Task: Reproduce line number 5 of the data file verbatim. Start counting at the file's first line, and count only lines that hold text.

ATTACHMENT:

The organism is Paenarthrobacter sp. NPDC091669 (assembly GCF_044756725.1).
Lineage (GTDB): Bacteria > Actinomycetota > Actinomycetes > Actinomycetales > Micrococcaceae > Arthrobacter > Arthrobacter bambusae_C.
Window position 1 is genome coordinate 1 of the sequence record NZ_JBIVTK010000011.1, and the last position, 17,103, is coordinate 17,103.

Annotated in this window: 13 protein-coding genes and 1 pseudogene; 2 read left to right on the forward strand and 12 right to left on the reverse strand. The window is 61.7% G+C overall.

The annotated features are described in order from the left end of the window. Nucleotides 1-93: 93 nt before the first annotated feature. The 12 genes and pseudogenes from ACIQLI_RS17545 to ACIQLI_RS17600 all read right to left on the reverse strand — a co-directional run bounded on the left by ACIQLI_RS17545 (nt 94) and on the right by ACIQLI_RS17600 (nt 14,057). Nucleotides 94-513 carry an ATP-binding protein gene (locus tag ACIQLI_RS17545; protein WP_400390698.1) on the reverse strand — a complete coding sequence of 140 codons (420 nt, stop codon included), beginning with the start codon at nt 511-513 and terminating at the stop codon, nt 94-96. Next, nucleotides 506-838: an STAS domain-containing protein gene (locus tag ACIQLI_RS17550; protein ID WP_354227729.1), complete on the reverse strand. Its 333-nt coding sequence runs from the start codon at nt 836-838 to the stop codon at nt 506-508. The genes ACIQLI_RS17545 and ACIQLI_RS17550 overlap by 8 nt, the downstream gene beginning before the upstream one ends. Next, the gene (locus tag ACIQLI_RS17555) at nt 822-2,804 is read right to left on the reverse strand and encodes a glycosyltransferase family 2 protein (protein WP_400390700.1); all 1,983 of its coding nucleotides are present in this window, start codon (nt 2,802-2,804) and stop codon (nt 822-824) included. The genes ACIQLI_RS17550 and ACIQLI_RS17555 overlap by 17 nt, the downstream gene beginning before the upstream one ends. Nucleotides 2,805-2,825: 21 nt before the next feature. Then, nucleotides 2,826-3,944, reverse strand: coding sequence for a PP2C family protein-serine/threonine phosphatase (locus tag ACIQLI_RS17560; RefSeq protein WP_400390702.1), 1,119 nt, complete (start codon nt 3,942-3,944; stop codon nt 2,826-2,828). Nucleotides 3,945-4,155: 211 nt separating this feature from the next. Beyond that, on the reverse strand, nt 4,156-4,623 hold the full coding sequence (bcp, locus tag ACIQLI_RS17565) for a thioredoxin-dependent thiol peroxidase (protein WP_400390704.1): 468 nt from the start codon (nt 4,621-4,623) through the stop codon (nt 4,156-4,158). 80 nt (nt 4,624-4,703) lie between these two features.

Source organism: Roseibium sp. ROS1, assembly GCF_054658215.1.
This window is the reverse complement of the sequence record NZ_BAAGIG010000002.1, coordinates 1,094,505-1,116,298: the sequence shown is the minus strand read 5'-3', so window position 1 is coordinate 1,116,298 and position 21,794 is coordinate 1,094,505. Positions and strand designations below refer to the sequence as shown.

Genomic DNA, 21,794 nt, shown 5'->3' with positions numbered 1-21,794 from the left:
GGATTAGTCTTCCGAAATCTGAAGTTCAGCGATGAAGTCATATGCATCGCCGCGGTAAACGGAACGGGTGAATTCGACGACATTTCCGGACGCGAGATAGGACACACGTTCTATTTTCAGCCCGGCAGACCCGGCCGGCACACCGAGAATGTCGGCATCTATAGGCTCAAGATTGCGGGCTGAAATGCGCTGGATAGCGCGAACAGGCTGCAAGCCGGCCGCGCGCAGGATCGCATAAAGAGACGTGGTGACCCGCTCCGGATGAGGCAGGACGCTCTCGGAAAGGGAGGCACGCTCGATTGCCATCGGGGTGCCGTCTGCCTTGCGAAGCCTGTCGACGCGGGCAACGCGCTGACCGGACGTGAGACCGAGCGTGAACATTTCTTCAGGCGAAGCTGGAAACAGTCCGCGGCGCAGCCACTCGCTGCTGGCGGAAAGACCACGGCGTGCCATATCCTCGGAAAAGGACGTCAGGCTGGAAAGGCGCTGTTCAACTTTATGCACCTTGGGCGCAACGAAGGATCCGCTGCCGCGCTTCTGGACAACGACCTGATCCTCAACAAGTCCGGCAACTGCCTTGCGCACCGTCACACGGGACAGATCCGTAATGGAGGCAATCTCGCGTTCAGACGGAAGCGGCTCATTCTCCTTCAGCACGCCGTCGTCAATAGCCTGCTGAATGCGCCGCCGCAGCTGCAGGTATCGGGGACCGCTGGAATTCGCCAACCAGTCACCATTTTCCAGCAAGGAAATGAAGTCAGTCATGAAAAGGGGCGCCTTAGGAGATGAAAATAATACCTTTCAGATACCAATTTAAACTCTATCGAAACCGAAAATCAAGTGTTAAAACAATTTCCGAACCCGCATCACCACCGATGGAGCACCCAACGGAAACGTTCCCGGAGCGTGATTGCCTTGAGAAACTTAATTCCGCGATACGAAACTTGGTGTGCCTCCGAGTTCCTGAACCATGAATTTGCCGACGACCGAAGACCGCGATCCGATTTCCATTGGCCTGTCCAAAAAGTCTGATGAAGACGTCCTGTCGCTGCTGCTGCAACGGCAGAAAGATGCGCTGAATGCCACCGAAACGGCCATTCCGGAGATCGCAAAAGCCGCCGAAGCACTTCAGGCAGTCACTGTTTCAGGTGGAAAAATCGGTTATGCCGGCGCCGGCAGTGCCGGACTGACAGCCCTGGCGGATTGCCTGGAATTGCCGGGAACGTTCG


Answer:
The annotated features are described in order from the left end of the window. Nucleotides 1-93: 93 nt before the first annotated feature. The 12 genes and pseudogenes from ACIQLI_RS17545 to ACIQLI_RS17600 all read right to left on the reverse strand — a co-directional run bounded on the left by ACIQLI_RS17545 (nt 94) and on the right by ACIQLI_RS17600 (nt 14,057). Nucleotides 94-513 carry an ATP-binding protein gene (locus tag ACIQLI_RS17545; protein WP_400390698.1) on the reverse strand — a complete coding sequence of 140 codons (420 nt, stop codon included), beginning with the start codon at nt 511-513 and terminating at the stop codon, nt 94-96. Next, nucleotides 506-838: an STAS domain-containing protein gene (locus tag ACIQLI_RS17550; protein ID WP_354227729.1), complete on the reverse strand. Its 333-nt coding sequence runs from the start codon at nt 836-838 to the stop codon at nt 506-508. The genes ACIQLI_RS17545 and ACIQLI_RS17550 overlap by 8 nt, the downstream gene beginning before the upstream one ends. Next, the gene (locus tag ACIQLI_RS17555) at nt 822-2,804 is read right to left on the reverse strand and encodes a glycosyltransferase family 2 protein (protein WP_400390700.1); all 1,983 of its coding nucleotides are present in this window, start codon (nt 2,802-2,804) and stop codon (nt 822-824) included. The genes ACIQLI_RS17550 and ACIQLI_RS17555 overlap by 17 nt, the downstream gene beginning before the upstream one ends. Nucleotides 2,805-2,825: 21 nt before the next feature. Then, nucleotides 2,826-3,944, reverse strand: coding sequence for a PP2C family protein-serine/threonine phosphatase (locus tag ACIQLI_RS17560; RefSeq protein WP_400390702.1), 1,119 nt, complete (start codon nt 3,942-3,944; stop codon nt 2,826-2,828). Nucleotides 3,945-4,155: 211 nt separating this feature from the next. Beyond that, on the reverse strand, nt 4,156-4,623 hold the full coding sequence (bcp, locus tag ACIQLI_RS17565) for a thioredoxin-dependent thiol peroxidase (protein WP_400390704.1): 468 nt from the start codon (nt 4,621-4,623) through the stop codon (nt 4,156-4,158). 80 nt (nt 4,624-4,703) lie between these two features.